So calls to blog are actually indirectly asking give up scientists' own time. That's quite a request and not one that is made of people in other professions. Put another, more emotive way, is asking me to give up my time with my kids to comment on today's science story reasonable?

Some scientific workplaces and funding agencies are slowly starting to embrace "public outreach" including blogging during working hours but it's still very much an afterthought. Plus even if your current institution does support bloging its merit will not necessarily be recognized in the next position you want. If you don't believe me go to a job worksite and search for academic positions which mention outreach or public engagment. Compare the number of hits to the number of posts that mention scientific writing.

Many would argue that if your writing was powerful, you had a good number of visitors or strong community influence it would be a strong asset in your CV. Indeed it would, but the goalposts have now been seriously moved. Rather than simply posting the odd random explanation of a scientific issue on a personal site we are now dicussing being a "good" writer or the ability to make a "good" website. Acquiring either of these skills is a massive untaking and a career in it's own. I would argue that a good website requires a massive time investment and to get good daily visitor numbers you need huge amounts of quality content. My own website (and writing) doesn't come close to this (I don't even allow comments to reduce workload) and unless something bad happens making me single and unemployed it's not going to anytime soon. Most blogs are ugly thou precise writings on small functional websites/webpages.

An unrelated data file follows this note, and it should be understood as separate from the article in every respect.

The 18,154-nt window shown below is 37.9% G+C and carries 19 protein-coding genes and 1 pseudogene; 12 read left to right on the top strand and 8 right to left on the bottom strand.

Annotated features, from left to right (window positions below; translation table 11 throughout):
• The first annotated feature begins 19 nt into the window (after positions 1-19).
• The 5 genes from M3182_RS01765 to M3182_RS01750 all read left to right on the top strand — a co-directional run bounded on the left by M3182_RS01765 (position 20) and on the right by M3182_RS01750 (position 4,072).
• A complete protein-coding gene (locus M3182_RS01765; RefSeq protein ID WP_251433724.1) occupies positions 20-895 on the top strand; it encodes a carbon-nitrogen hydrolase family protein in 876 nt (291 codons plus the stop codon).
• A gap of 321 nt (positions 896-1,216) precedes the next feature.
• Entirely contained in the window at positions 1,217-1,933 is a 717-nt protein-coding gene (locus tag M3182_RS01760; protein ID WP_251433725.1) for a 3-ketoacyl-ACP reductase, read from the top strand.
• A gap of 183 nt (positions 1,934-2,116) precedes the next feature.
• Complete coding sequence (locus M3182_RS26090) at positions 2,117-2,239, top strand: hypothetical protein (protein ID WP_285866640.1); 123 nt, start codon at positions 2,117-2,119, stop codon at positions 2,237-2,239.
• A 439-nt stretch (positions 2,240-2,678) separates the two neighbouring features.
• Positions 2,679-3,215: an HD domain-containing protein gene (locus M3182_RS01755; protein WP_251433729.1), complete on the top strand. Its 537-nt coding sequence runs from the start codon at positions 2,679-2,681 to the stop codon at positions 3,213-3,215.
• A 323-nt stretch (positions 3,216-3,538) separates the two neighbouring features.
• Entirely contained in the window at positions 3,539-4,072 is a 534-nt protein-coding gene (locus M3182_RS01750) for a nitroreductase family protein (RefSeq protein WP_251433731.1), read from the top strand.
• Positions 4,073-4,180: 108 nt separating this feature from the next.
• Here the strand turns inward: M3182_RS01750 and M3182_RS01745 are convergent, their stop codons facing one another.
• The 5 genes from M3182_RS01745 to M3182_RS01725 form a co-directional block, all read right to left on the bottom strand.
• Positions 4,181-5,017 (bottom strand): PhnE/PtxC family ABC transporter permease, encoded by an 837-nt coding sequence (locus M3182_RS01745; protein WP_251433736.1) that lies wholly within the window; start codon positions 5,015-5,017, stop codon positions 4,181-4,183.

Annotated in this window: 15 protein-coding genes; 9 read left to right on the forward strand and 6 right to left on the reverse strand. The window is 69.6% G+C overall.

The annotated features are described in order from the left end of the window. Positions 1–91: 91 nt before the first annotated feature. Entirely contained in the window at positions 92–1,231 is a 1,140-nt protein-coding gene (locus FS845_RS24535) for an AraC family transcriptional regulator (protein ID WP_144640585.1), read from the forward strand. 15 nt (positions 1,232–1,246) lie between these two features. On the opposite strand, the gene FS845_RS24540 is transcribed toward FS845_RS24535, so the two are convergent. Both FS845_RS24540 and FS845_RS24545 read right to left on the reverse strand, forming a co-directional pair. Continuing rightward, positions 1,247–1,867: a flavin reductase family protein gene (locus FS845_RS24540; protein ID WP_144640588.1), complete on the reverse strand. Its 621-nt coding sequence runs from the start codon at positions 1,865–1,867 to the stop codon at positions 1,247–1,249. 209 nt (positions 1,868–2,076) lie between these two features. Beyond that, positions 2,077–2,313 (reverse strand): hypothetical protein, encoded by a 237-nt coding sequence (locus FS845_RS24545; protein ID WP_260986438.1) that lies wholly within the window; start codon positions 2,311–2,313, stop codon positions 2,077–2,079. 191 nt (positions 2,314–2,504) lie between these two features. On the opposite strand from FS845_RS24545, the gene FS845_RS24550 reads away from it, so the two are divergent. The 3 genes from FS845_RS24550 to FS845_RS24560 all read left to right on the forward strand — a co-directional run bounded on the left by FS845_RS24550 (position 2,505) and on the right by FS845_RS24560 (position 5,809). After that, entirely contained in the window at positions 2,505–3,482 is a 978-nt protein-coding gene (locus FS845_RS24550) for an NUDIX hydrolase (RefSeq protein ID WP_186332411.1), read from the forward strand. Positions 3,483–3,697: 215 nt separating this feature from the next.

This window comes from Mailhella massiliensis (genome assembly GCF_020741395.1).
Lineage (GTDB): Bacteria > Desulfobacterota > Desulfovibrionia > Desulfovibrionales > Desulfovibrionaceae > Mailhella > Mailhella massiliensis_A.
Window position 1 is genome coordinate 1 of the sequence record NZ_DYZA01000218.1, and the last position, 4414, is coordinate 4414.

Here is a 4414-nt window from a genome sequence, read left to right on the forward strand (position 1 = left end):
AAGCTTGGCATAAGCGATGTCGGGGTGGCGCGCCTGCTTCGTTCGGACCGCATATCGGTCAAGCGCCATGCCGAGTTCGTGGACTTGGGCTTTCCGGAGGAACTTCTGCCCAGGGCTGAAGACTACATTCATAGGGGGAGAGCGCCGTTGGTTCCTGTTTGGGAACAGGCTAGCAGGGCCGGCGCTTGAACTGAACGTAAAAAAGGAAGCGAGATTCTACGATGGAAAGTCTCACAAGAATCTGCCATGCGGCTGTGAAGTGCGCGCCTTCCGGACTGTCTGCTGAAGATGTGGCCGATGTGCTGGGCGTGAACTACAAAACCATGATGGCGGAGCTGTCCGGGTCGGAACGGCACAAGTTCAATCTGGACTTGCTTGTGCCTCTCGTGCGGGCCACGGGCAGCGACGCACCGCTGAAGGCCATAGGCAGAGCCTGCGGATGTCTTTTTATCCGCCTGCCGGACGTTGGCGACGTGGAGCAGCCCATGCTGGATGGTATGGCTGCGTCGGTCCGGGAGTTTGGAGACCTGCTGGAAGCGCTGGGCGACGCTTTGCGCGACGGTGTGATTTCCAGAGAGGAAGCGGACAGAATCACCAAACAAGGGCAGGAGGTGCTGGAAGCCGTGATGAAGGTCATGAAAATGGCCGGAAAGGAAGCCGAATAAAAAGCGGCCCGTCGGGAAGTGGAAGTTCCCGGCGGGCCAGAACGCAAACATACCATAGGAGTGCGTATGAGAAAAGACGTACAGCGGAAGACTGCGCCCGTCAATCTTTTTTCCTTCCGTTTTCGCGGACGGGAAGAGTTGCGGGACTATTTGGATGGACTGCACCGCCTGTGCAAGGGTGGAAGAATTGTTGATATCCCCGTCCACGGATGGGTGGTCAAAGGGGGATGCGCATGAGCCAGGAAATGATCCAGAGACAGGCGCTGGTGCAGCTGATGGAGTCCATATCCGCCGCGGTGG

The last issue I notice is possibly the most irriating to me. It is the arrogance of many bloggers. Often bloggers speak as thou they are the voice of science even if they know almost nothing of the actual topic. There is no reason to think a graduate biologist will have any better understanding of quantum mechanics than a priest. You can say ah, but he is a scientist. That may be so but I have yet to meet anyone who actually understands quantum mechanics who hasn't studied it. Basically it's not obvious. Quantum Mechanics is admittedly very weird, but so are lots of other fields. Science is full of nuances, weirdness and wonderful counter intuitive results. That's why even after all these years in my own field their are still effects that surprise me. It's also why all of nature hasn't been explained by science yet. Any scientist whose field suddenly gets a blast of public attention knows the annoyance of hearing their little niche glossed over or just misrepresented by a science blog. It's irritating and can be dangerous to the blogger both legally and in the credibiility stakes. 

However irriating as this is I cannot damn bloggers as they do science a necessary service. That they wander out of their specialites into the issues of the day merely shows their drive to engage their audience. That they are nearly always doing this on their own time without certain reward shows the best in science. I do hope that scientific workplaces change and start a more uniform assessment and requirement of engagement to make it fairer. But at least we have somewhere to start.